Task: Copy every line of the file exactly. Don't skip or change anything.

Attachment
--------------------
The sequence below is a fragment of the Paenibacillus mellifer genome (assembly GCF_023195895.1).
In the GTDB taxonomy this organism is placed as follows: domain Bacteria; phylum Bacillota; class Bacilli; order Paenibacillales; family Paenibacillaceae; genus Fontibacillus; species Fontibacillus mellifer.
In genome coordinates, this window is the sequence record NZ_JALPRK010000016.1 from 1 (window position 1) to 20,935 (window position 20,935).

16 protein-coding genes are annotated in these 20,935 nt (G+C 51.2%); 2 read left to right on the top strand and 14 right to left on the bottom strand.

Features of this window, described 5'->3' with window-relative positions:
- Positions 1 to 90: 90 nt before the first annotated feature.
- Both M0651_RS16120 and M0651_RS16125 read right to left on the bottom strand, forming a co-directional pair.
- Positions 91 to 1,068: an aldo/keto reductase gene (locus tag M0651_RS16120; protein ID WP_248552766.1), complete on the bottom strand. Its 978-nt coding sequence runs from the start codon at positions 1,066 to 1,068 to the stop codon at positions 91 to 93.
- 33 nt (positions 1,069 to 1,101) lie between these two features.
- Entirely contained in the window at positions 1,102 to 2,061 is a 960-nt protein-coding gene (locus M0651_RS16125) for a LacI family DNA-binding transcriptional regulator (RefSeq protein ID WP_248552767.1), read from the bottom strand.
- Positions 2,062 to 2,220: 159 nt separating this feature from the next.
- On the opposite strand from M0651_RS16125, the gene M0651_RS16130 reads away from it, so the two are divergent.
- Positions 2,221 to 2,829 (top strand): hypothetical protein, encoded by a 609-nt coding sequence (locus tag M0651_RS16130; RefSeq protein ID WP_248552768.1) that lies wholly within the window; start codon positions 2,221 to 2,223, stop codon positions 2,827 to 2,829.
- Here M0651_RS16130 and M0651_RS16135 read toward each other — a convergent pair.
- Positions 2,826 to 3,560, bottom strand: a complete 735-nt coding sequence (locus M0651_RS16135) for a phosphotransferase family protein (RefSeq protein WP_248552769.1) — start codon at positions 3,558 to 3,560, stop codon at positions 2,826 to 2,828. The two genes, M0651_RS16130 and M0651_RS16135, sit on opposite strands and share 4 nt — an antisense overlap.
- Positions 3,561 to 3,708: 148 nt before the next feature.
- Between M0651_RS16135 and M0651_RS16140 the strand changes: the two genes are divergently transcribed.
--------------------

The sequence below is a fragment of the Paenibacillus mellifer genome (assembly GCF_023195895.1).
In the GTDB taxonomy this organism is placed as follows: domain Bacteria; phylum Bacillota; class Bacilli; order Paenibacillales; family Paenibacillaceae; genus Fontibacillus; species Fontibacillus mellifer.
In genome coordinates, this window is the sequence record NZ_JALPRK010000016.1 from 1 (window position 1) to 20,935 (window position 20,935).

16 protein-coding genes are annotated in these 20,935 nt (G+C 51.2%); 2 read left to right on the top strand and 14 right to left on the bottom strand.

Features of this window, described 5'->3' with window-relative positions:
- Positions 1 to 90: 90 nt before the first annotated feature.
- Both M0651_RS16120 and M0651_RS16125 read right to left on the bottom strand, forming a co-directional pair.
- Positions 91 to 1,068: an aldo/keto reductase gene (locus tag M0651_RS16120; protein ID WP_248552766.1), complete on the bottom strand. Its 978-nt coding sequence runs from the start codon at positions 1,066 to 1,068 to the stop codon at positions 91 to 93.
- 33 nt (positions 1,069 to 1,101) lie between these two features.
- Entirely contained in the window at positions 1,102 to 2,061 is a 960-nt protein-coding gene (locus M0651_RS16125) for a LacI family DNA-binding transcriptional regulator (RefSeq protein ID WP_248552767.1), read from the bottom strand.
- Positions 2,062 to 2,220: 159 nt separating this feature from the next.
- On the opposite strand from M0651_RS16125, the gene M0651_RS16130 reads away from it, so the two are divergent.
- Positions 2,221 to 2,829 (top strand): hypothetical protein, encoded by a 609-nt coding sequence (locus tag M0651_RS16130; RefSeq protein ID WP_248552768.1) that lies wholly within the window; start codon positions 2,221 to 2,223, stop codon positions 2,827 to 2,829.
- Here M0651_RS16130 and M0651_RS16135 read toward each other — a convergent pair.
- Positions 2,826 to 3,560, bottom strand: a complete 735-nt coding sequence (locus M0651_RS16135) for a phosphotransferase family protein (RefSeq protein WP_248552769.1) — start codon at positions 3,558 to 3,560, stop codon at positions 2,826 to 2,828. The two genes, M0651_RS16130 and M0651_RS16135, sit on opposite strands and share 4 nt — an antisense overlap.
- Positions 3,561 to 3,708: 148 nt before the next feature.
- Between M0651_RS16135 and M0651_RS16140 the strand changes: the two genes are divergently transcribed.